Reviewed by Colin Jacobson (January 20, 2016)
With 2015’s Chi-Raq, Spike Lee gives us an update on the classic Greek play Lysistrata. Set in Southside Chicago, we see the violence that impacts the residents on a daily basis, as murders become an all too common occurrence there, largely due to gang activities. In particular, we see the battles between rivals the Trojans and the Spartans.
After a stray bullet slays a child, 20-something Lysistrata (Teyonah Paris) comes up with a novel solution. She enlists other female residents to “go on strike”: they won’t have sex with the local men until the Trojan/Spartan violence comes to an end. We follow their crusade and its impact.
Now pushing 60, no one can accuse Spike Lee of mellowing with age – or for a change in his cinematic MO. With Chi-Raq, the director’s typical strengths and weaknesses come on display.
On the negative side, Lee continues his preference for heavy-handed editorializing. Chi-Raq uses its first six minutes to give us a song about inner city violence and then a litany of statistics.
Even when the movie ostensibly starts, it hammers us with its intended message – and we’ve yet to meet any of the characters yet! Lee doesn’t need to shove his ideas down our throats – he can get into the material in a more gradual, subtle manner but still have the film work as well, if not better.
That said, I admire Lee’s desire to use his art for a purpose beyond money and/or basic entertainment. Love him or hate him, he puts out films meant to serve a broader goal.
But does he succeed? Sometimes, but in the case of Chi-Raq. no – not at all, unfortunately. In earlier films like Do the Right Thing, Lee walked a fine line between brash filmmaking and over the top editorializing, but he created such a vivid, provocative experience that any flaws fell by the wayside.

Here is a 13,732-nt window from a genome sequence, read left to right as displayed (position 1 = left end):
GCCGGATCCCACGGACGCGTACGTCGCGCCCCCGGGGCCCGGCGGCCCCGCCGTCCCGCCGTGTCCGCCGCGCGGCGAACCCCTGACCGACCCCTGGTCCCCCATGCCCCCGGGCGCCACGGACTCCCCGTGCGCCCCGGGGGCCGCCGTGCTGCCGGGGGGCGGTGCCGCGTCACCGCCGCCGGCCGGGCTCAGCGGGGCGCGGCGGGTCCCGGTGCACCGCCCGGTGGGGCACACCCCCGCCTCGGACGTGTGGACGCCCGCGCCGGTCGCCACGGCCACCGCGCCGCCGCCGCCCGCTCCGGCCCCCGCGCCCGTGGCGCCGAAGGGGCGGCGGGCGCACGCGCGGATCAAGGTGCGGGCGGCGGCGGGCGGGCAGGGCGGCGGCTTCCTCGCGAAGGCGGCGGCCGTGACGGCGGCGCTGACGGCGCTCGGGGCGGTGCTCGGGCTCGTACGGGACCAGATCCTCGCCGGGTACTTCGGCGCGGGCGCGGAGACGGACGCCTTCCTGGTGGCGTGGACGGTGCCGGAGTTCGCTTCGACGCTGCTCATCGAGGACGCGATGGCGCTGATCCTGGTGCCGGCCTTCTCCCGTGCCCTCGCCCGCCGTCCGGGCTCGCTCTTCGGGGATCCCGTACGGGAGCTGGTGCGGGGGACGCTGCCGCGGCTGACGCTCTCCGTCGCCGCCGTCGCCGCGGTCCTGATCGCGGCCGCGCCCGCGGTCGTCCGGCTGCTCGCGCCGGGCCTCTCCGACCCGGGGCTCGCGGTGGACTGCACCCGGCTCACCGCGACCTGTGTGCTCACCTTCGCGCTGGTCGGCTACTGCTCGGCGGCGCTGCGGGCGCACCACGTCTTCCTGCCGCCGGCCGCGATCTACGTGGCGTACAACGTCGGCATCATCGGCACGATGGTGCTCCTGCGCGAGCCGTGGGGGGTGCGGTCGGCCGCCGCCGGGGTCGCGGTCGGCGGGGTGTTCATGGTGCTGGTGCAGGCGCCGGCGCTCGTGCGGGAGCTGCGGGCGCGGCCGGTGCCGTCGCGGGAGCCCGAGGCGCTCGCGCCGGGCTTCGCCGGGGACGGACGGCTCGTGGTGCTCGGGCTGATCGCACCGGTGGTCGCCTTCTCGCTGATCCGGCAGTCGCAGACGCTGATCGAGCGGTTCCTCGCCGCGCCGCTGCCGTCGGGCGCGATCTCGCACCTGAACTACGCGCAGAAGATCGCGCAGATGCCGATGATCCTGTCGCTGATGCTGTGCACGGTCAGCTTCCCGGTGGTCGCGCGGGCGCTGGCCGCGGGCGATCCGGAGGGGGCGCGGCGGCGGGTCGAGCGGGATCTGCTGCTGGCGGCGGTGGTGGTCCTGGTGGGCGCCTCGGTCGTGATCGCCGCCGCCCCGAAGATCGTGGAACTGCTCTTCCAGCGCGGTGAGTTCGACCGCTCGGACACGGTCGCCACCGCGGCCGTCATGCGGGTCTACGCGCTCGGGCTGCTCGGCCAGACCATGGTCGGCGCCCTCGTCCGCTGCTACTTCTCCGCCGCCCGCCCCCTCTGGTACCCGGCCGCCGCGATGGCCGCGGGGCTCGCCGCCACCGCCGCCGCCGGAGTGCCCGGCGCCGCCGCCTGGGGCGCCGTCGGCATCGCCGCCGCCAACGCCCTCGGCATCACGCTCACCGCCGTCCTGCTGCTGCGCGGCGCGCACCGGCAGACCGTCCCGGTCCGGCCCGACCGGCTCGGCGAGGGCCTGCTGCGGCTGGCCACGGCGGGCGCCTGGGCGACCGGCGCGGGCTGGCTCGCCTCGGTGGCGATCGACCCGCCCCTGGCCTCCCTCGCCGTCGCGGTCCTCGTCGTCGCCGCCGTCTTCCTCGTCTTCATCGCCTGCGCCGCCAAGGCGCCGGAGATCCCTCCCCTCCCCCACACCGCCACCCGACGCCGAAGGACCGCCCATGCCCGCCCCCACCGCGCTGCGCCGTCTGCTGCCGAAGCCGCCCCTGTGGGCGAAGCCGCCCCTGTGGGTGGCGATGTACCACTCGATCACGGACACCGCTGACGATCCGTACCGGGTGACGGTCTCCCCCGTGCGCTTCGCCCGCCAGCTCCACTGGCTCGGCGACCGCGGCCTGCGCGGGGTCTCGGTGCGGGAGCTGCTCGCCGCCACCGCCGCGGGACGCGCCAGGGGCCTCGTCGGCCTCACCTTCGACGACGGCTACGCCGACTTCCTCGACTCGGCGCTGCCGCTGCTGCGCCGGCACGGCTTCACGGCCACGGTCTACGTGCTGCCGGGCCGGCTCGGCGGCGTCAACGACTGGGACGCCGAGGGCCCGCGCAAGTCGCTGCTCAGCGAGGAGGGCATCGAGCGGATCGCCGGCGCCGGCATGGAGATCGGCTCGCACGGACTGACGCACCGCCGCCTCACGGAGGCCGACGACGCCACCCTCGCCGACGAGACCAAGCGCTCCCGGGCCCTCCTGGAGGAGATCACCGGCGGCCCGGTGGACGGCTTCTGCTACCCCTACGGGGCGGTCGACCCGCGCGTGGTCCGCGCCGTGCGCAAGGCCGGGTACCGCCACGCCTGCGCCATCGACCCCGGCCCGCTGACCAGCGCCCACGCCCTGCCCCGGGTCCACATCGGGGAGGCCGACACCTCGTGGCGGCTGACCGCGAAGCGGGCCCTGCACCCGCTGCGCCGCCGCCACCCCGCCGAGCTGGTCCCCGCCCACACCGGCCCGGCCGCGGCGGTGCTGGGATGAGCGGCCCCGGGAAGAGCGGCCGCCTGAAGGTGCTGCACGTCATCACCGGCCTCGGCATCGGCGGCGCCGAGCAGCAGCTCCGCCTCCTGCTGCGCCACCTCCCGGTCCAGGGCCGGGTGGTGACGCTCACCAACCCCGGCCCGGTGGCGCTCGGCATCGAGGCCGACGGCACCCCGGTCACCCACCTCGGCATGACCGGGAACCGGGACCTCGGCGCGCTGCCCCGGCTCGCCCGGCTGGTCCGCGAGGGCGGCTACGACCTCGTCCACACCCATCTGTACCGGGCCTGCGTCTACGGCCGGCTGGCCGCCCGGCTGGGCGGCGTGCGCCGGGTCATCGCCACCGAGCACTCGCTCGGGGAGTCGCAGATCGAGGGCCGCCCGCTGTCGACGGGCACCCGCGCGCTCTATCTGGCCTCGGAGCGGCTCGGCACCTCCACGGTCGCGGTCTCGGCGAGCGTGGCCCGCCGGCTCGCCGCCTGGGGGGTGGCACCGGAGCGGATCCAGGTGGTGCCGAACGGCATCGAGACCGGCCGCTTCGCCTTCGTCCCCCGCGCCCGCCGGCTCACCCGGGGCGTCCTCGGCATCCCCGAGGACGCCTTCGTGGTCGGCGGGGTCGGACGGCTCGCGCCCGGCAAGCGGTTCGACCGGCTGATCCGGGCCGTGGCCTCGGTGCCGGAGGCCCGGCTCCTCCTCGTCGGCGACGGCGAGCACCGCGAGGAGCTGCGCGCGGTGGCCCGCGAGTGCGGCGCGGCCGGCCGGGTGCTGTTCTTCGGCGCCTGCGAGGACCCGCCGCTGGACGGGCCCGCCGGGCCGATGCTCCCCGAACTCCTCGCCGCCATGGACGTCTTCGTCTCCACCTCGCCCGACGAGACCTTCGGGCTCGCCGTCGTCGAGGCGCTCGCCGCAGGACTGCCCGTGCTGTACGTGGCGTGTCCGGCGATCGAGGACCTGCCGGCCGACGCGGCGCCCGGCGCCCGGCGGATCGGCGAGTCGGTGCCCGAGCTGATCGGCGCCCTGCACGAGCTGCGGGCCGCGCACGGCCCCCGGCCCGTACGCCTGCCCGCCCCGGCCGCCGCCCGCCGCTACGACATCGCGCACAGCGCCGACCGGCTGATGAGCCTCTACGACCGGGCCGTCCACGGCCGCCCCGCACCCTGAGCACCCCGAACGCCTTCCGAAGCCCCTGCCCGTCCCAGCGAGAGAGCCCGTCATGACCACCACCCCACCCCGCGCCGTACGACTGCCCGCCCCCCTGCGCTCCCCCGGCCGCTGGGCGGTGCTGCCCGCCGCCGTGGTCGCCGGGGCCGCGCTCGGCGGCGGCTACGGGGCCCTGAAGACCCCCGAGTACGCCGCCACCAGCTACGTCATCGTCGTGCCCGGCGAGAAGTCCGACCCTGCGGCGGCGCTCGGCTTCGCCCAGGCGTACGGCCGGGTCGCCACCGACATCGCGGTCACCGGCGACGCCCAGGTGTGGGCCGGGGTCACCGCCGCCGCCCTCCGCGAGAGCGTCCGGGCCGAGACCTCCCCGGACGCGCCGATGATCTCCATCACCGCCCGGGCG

We see no signs of that filmmaker in the borderline incoherent Chi-Raq. This isn’t a movie – it’s two hours of ranting and editorializing, without any semblance of art or nuance on display.
Oh, Lee tries desperately to create something creative, especially in the manner he features dialogue. Chi-Raq gives us lines that tend toward rhyme, and that sounds like an interesting idea – one obviously influenced by the Greek source material - but it doesn’t work. The dialogue comes across as silly and contrived, as the rhyming material lacks a purpose beyond pretension.
The rest of the movie exists to promote its message. Of course, no sane person could object to the anti-violence goal behind Chi-Raq, but the film exists as such an absurd, self-satisfied exploration of its concepts that it does nothing to push its agenda.
Lee shows no self-restraint, as he indulges every whim that occurs to him. This leaves Chi-Raq as a rambling mess, without any form of coherence or logic.
A sensible film would develop its characters as it explored the ramifications of the “sex strike”. However, Chi-Raq meanders from one barely connected sequence to another, and these fail to make much sense.
For instance, at one point we get a very long funeral scene. This comes with an extended musical number that makes no real sense and then goes to an even longer rant from a preacher to a strange satirical segment in which Lysistrata taunts a racist military officer to a piece in which older women join the cause.
That run makes even less sense in the film than it does in my synopsis. Every once in a while, the film comes back to its main story, but it goes off on so many pointless tangents that it all collapses under the weight of its own illogic.
Chi-Raq comes with a good cast and an admirable message, but it fails as a film. Too dim-witted to be good satire and too unfocused to be worthwhile as a story or emotional experience, Chi-Raq indulges its creator’s whims without enough purpose to be anything more than a rambling mess.